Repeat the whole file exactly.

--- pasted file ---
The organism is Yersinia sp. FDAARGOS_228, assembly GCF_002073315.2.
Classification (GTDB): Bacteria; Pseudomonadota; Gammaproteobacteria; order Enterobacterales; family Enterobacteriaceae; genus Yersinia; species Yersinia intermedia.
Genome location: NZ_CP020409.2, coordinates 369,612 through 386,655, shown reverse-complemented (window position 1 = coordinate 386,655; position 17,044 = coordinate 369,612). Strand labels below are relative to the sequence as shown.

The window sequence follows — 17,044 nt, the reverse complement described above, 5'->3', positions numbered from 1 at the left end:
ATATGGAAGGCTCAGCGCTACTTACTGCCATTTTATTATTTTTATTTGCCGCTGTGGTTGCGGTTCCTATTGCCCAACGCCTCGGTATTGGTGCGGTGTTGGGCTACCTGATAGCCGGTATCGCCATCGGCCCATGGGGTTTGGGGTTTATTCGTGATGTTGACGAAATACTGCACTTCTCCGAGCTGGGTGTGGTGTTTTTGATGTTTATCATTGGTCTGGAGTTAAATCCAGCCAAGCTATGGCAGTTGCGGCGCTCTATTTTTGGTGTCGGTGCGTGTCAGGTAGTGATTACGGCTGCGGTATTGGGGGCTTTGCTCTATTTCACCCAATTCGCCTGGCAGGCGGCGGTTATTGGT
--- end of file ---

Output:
The organism is Yersinia sp. FDAARGOS_228, assembly GCF_002073315.2.
Classification (GTDB): Bacteria; Pseudomonadota; Gammaproteobacteria; order Enterobacterales; family Enterobacteriaceae; genus Yersinia; species Yersinia intermedia.
Genome location: NZ_CP020409.2, coordinates 369,612 through 386,655, shown reverse-complemented (window position 1 = coordinate 386,655; position 17,044 = coordinate 369,612). Strand labels below are relative to the sequence as shown.

The window sequence follows — 17,044 nt, the reverse complement described above, 5'->3', positions numbered from 1 at the left end:
ATATGGAAGGCTCAGCGCTACTTACTGCCATTTTATTATTTTTATTTGCCGCTGTGGTTGCGGTTCCTATTGCCCAACGCCTCGGTATTGGTGCGGTGTTGGGCTACCTGATAGCCGGTATCGCCATCGGCCCATGGGGTTTGGGGTTTATTCGTGATGTTGACGAAATACTGCACTTCTCCGAGCTGGGTGTGGTGTTTTTGATGTTTATCATTGGTCTGGAGTTAAATCCAGCCAAGCTATGGCAGTTGCGGCGCTCTATTTTTGGTGTCGGTGCGTGTCAGGTAGTGATTACGGCTGCGGTATTGGGGGCTTTGCTCTATTTCACCCAATTCGCCTGGCAGGCGGCGGTTATTGGT